• Locally advanced disease (stage IIB- IVA)
    • Radiation
      • Advanced tumors require more external irradiation due to the inability of central radioisotope sources to effectively irradiate disease in the lateral parametrium.
      • Treatment aimed at pelvic control in advanced disease usually consists of radical chemoradiation (see below)
    • Chemotherapy
      • Cisplatin chemotherapy is the standard treatment of locally advanced cervical cancer.
      • The superiority of concurrent platinum-based chemoradiation compared with radiation therapy alone has been confirmed in five phase III clinical trials, reducing the relative risk of death by 30-50% [10-14]


  1. Jemal et al. Cancer statistics, 2007. CA Cancer J Clin 2007; 57(1): 43-66.
  2. Bundrick, Screening for cervical cancer and initial treatment of patients with abnormal results from papanicolaou testing. Mayo Clinic Proceedings 2005;80(8): 1063-1068
  3. Janicek, Cervical Cancer: Prevention, Diagnostics, and Therapeutics. CA Cancer J Clin 2001; 51: 92-114.
  4. Schroeder. ACS Updates Guidelines for the Early Detection of Cervical Neoplasia and Cancer. American Family Physician 2003; 67(9)2011, 2015-2016.
  5. Moore. Cervical cancer. Obstetrics Gynecol 2006; 107(5): 1152-61.
  6. Chi, Perez, Lanciano, et al. Cervical cancer. Cancer Management: A Multidisciplinary Approach. New York, 1999, pp. 445-475.
  7. Morley, Seski. Radical pelvic surgery versus radiation therapy for stage I carcinoma of the cervix. Am J Obstet Gynecol 1976; 126:785-798.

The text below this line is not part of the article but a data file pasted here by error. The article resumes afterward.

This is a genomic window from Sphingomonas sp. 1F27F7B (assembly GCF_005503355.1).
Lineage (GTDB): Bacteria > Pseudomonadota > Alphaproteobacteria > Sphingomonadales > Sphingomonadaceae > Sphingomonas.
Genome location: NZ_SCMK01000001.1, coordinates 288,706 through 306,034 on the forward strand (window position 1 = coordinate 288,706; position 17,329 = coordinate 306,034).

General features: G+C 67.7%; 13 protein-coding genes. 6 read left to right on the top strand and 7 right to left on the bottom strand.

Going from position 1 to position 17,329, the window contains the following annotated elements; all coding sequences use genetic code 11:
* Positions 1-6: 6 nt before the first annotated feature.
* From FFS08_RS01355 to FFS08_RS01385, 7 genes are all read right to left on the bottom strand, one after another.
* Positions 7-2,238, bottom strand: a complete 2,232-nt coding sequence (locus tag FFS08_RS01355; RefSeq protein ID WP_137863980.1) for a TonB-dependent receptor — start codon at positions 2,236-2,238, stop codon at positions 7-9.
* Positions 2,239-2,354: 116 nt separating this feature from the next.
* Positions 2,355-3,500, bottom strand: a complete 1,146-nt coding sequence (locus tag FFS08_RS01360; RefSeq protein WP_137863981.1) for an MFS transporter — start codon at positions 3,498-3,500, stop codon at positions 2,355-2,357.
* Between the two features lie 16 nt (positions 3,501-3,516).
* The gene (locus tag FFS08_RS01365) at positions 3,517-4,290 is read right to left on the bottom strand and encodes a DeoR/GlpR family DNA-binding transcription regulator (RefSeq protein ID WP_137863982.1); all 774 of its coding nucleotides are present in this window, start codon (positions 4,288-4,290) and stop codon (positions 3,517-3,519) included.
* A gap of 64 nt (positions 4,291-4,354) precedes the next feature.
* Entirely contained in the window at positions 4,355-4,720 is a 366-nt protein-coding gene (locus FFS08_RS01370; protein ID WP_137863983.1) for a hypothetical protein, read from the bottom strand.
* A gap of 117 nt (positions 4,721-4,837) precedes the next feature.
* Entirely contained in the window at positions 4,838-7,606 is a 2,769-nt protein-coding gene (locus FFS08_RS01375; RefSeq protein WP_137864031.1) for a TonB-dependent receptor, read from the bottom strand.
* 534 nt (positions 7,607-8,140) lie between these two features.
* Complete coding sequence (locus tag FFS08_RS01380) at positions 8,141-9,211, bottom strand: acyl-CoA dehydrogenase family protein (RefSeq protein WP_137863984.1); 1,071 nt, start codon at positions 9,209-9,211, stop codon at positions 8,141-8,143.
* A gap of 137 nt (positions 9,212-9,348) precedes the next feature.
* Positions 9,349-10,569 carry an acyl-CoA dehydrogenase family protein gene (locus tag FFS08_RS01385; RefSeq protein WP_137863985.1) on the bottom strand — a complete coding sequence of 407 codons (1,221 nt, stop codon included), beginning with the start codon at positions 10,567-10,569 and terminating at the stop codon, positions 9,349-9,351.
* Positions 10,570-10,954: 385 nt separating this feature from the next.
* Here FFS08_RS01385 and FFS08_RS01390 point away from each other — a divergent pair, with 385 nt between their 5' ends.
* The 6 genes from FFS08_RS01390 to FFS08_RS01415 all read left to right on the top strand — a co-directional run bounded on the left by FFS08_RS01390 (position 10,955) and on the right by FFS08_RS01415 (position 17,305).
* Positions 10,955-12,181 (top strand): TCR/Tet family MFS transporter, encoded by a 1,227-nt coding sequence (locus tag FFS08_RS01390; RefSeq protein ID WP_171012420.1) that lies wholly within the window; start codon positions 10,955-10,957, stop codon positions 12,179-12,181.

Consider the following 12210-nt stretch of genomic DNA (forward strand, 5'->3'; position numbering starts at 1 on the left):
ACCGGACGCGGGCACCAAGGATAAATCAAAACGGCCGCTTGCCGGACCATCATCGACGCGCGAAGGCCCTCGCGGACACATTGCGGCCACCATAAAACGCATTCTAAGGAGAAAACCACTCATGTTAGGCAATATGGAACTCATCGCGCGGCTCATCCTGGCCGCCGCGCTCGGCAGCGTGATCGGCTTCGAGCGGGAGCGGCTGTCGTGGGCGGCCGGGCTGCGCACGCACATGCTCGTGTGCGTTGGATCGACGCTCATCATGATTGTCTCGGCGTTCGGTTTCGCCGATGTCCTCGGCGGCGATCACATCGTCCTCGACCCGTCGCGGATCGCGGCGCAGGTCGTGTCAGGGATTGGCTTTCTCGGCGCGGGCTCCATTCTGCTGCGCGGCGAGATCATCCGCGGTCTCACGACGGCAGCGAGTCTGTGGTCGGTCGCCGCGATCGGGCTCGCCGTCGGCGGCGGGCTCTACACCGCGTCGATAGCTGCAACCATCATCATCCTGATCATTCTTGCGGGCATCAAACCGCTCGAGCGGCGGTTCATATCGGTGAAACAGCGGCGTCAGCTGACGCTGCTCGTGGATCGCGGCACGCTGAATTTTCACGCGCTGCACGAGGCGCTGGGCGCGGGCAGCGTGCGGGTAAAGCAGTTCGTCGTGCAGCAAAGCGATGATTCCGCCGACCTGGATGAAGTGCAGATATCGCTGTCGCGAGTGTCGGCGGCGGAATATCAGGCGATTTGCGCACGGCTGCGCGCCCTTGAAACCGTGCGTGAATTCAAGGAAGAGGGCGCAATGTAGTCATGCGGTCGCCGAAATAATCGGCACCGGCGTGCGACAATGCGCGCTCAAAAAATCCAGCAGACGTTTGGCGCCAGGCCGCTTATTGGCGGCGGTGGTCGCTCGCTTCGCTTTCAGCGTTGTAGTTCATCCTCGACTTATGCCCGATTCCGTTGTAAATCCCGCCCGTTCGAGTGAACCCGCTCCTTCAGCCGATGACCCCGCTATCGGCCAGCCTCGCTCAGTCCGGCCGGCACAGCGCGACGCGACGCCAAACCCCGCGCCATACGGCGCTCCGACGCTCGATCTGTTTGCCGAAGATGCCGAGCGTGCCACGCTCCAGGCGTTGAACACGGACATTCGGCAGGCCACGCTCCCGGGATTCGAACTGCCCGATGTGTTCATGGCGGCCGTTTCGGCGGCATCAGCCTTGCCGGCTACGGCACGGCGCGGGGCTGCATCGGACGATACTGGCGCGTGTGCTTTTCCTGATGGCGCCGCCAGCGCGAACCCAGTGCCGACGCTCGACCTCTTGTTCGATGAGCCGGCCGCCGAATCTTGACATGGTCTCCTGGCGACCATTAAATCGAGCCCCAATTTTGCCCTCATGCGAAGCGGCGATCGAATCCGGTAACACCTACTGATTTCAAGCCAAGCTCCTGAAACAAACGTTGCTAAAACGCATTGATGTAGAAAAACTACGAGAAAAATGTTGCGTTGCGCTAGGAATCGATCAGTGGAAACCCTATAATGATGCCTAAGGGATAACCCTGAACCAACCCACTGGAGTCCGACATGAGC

8. Landoni et al. Randomised study of radical surgery versus radiotherapy for stage Ib-IIa cervical cancer. Lancet 1997; 350: 535-540.
  9. Sedlis et al. A randomized trial of pelvic radiation therapy versus no further therapy in selected patients with stage IB carcinoma of the cervix after radical hysterectomy and pelvic lymphadenectomy: A Gynecologic Oncology Group study. Gynecol Oncol 1999;73:177-183.
  10. Keys et al. Cisplatin, radiation, and adjuvant hysterectomy compared with radiation and adjuvant hysterectomy for bulky stage IB cervical carcinoma. N Engl J Med 1999;340:1154-1161.
  11. Whitney et al. Randomized comparison of fluorouracil plus cisplatin versus hydroxyurea as an adjunct to radiation therapy in stages IIB-IVA carcinoma of the cervix with negative para-aortic lymph nodes: A Gynecologic Oncology Group and Southwest Oncology Group study. J Clin Oncol 1999; 17:1339-1348.
  12. Morris et al. Pelvic radiation with concurrent chemotherapy versus pelvic and para-aortic radiation for high-risk cervical cancer. N Engl J Med 1999;340:1137-1143.
  13. Rose et al. Concurrent cisplatin-based radiotherapy and chemotherapy for locally-advanced cervical cancer. N Engl J Med 1999; 340:1144-1153.
  14. Peters et al. Concurrent chemotherapy and pelvic radiation therapy compared with pelvic radiation therapy alone as adjuvant therapy after radical surgery in high-risk early-stage cancer of the cervix. J Clin Oncol 2000; 18:1606-1613.